|This will mainly cover Grazalema, Jimena de la Frontera and Zahara, but with some attention to Malaga, Ronda and Úbrique. In 1989 and 1991, I went through Grazalema on the bus and wanted to get out. In 1994 I got out and stayed 3 nights.
There are three bus routes from Málaga to Ronda as well as the train [change at Bobadilla]. I advocate Sierra de las Nueves first, closely followed by Los Amarillos. See http://www.estabus.emtsam.es/.
From Ronda, there is a bus to Grazalema and Úbrique, another to Zahara and train to Jimena. These journeys are almost holidays in themselves.
Ronda is noted for its terrific gorge, where bodies were thrown to save ammunition in the Civil War. My times there have been largely spent within a km radius of the gorge, down into it to get the sight of that lovely bridge from below, around the Old Town on the far side of the bridge, into the cathedral [I don’t like it much but fancy having all that gold to use!]. Even the main shopping street and the Plaza de Toros [oldest in Spain] come within the area. Splash out on a bit more for a drink and have it on the terrace overlooking the gorge.
You won’t pass Zahara on the bus to Sevilla without wanting to go up that hill and stay there. Eventually I did so. It is often said that the best thing about the Pueblos Blancos is the distant view. In general this is not my view but in this case the distant view is superlative and perhaps the village itself is a bit less so. Even so it’s a fine place for a couple of nights. Once you have walked up to the top of the village, there aren’t individual sights there to grab you – but if you like ato savour a delightful stretch of scenery on a short walk, go up the hill on the road to Grazalema until you reach the entrance to the Garganta Verde.
Entry to the gorge is not permitted in the nesting season because this is a reserve for the vultures. You can at least watch them from the top. Otherwise you walk back along the top of the gorge until you come to a track right down. Believe me it’s narrow enough for the sunlight to be almost completely occluded, when 30 or 40 vultures fly over you. Spooky! In December the flowers are a treat.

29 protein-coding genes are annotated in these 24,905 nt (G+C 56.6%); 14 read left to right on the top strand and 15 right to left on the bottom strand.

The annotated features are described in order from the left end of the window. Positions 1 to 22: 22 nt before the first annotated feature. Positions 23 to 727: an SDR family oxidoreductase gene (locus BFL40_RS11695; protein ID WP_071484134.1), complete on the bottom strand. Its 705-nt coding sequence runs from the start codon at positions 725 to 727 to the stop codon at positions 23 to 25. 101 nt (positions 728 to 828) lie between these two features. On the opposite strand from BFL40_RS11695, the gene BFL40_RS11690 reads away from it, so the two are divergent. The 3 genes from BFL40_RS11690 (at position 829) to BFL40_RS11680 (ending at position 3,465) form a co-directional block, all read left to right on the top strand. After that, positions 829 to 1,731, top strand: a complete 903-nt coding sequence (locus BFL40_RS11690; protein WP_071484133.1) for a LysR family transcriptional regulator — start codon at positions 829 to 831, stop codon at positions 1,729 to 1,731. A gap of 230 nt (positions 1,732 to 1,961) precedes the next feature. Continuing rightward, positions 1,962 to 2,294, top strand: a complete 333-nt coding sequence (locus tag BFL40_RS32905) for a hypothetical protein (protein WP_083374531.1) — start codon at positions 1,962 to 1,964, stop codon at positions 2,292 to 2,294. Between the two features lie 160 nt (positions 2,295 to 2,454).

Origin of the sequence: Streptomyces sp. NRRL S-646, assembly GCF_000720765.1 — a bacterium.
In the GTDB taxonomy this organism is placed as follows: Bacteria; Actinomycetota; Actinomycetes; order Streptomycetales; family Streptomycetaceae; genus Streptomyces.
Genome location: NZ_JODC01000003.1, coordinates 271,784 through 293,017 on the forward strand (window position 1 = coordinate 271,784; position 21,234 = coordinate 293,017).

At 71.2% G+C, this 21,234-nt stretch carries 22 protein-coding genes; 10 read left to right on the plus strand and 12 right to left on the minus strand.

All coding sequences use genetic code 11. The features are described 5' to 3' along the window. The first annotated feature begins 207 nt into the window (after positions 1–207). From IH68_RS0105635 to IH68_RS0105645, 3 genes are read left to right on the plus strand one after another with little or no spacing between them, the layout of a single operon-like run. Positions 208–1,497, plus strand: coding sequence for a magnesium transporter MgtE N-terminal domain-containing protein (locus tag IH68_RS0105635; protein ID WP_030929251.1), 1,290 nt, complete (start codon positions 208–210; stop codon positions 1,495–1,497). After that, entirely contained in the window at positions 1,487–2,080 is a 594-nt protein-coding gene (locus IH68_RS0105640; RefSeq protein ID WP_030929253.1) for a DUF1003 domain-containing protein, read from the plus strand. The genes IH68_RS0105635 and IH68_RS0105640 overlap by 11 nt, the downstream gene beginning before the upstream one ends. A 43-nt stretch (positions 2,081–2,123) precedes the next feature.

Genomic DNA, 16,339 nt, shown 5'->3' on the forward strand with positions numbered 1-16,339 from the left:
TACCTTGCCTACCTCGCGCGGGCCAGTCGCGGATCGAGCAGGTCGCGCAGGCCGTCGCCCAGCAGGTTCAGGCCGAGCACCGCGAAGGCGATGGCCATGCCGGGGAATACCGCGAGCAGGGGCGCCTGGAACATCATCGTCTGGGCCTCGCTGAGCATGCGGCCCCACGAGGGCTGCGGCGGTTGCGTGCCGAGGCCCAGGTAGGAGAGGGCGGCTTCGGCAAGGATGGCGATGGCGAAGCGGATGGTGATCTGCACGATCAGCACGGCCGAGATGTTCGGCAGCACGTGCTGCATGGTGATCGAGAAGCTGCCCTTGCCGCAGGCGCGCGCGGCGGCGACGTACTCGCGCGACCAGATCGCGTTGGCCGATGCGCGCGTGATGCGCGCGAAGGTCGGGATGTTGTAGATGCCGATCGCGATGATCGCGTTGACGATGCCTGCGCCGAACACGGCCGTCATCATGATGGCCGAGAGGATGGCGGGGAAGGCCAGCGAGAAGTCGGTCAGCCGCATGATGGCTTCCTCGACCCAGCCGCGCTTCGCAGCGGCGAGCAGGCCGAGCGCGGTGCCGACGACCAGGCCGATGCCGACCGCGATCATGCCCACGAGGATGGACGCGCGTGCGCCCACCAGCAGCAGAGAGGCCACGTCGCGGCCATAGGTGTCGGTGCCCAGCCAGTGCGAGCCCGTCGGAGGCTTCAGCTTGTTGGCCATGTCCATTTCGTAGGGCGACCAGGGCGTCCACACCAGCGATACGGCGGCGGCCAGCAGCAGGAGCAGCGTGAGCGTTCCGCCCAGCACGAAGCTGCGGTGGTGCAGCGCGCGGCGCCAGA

Grazalema looks like a near hilltop village even from quite close but it doesn’t take long there to realise that there’s a lot of hill above you. There is a road that bypasses the village itself and forks a short way above, one road to Zahara and the other to Benamahoma and El Bosque. There’s a great walk starting just along each of the forks, going left in both cases. . From the Benamahoma road you find a sort of style over a barbed wire fence and you can’t miss the path. Go straight on until you reach a farm – several miles. There were young pigs running around at will when I was there. Turn left and right higher up to reach the Salto del Cabrero, Goatherd’s Leap between two limestone ridges – and don’t jump! The other walk starts up a STEEP path and crosses a ridge to loop around to Benamahoma, via El Pinsapar, where the rare Spanish fir grows, leaves like a Norway spruce but a blue tinge and a different trunk. Return by the road with the sun going down – fabulous!
|What's really great:
Ubrique, beyond Grazalema on the bus, is a town still devoted to leather, a greater degree of specialisation than we ever find in the UK today. It’s not cheap but the label Piel de Ubrique commands a far higher price in Paris or London and there is a good factory seconds shop. Otherwise the town seems boring at first sight but turn left outside the bus station and left up a steep road with steps. Turn up a flight of steps to your right and you reach a splendid square surrounded by orange trees. Cross it and head up into the old part of the town and you’ll feel you have arrived in magic country. Whichever way you go up, it will be interesting with friendly children showing you where to go for a photo – you won’t need Spanish. One way you come to a shrine which was like a farm in a children’s book, a real turkey, a calf and a kid and chickens – only for the whole effect to be ruined by a motorbike left propped across the altar!
From Jimena de la Frontera, a few stations up the railway line from Algeciras you can see the Rock of Gibralter, great from this distance, if you walk a couple of km to the village proper and then up to the ruins of what was once an enormous castle, la frontera having been the border between Christians and Moors – a mobile line.